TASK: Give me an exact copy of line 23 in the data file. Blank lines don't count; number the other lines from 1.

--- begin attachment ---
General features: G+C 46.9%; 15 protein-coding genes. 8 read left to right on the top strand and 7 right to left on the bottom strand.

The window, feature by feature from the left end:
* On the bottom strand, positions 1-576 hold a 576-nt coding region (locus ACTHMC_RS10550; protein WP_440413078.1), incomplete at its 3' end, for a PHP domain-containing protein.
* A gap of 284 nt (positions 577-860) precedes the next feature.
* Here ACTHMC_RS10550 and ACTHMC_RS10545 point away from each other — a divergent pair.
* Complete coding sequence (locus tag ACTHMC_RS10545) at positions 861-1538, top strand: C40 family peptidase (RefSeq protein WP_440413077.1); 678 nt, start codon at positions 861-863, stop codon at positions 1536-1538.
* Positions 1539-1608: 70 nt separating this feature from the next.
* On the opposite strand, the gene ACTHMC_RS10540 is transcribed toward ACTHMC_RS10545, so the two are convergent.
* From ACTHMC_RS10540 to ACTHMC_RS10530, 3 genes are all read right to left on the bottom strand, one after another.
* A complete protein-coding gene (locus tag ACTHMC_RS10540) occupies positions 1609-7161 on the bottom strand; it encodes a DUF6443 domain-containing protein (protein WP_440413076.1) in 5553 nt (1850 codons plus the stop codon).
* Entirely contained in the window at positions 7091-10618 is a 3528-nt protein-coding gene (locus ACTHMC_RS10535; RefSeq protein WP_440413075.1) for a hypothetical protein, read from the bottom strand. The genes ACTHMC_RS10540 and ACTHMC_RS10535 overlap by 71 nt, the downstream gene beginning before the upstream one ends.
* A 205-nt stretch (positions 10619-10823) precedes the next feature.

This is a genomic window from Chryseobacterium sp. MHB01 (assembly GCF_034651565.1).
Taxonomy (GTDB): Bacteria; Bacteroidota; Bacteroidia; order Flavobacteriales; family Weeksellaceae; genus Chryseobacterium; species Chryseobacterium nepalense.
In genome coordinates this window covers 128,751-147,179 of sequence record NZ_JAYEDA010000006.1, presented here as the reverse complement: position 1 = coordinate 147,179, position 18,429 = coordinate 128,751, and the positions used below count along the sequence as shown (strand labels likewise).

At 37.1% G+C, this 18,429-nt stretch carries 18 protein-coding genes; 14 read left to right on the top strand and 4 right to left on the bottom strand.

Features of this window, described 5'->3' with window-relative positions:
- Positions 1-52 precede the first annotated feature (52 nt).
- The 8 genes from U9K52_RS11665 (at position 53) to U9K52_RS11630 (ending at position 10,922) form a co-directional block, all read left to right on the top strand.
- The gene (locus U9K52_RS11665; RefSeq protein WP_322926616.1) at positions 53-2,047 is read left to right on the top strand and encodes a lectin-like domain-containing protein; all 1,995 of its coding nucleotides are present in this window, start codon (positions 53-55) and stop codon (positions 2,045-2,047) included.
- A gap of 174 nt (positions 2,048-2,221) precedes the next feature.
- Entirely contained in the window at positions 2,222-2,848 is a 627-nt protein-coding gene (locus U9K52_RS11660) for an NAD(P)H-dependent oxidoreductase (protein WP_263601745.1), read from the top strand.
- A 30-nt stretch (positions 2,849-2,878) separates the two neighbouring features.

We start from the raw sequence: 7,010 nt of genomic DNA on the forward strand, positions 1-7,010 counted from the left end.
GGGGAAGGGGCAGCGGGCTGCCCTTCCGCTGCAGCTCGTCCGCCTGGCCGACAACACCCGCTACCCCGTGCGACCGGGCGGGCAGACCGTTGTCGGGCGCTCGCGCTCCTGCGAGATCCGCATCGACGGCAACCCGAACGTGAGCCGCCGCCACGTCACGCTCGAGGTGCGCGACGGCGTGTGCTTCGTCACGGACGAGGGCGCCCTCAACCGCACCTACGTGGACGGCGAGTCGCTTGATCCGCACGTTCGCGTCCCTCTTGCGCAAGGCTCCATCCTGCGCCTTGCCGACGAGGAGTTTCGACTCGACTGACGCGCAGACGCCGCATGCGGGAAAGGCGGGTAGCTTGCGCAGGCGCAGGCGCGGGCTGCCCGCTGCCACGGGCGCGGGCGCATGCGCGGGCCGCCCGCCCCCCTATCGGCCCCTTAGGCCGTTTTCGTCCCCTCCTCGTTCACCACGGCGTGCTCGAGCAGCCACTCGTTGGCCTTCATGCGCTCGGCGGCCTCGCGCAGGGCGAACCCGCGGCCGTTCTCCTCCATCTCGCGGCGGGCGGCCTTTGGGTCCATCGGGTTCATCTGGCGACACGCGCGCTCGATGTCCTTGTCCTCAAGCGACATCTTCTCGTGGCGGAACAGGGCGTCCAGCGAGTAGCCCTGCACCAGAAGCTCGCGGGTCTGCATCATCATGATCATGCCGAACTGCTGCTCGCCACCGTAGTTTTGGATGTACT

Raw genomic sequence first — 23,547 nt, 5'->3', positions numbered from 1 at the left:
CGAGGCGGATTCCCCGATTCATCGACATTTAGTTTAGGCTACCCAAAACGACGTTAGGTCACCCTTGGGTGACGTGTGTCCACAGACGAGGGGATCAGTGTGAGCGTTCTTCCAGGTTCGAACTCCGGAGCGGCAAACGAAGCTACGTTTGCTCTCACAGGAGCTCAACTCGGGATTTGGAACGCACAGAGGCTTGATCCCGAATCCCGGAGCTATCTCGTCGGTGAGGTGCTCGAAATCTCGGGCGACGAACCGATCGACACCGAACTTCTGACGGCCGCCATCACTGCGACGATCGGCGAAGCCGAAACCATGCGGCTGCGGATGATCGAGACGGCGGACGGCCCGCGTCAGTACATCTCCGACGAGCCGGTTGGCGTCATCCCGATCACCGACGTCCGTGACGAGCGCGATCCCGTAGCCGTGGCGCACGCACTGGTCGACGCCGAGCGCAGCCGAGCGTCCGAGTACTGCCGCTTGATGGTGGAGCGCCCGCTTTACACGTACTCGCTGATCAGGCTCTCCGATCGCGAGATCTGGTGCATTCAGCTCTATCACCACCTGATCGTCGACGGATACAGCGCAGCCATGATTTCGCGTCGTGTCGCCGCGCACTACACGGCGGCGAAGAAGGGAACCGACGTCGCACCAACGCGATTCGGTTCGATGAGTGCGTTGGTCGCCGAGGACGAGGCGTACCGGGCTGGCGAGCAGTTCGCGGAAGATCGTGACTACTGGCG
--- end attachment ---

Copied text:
- A 30-nt stretch (positions 2,849-2,878) separates the two neighbouring features.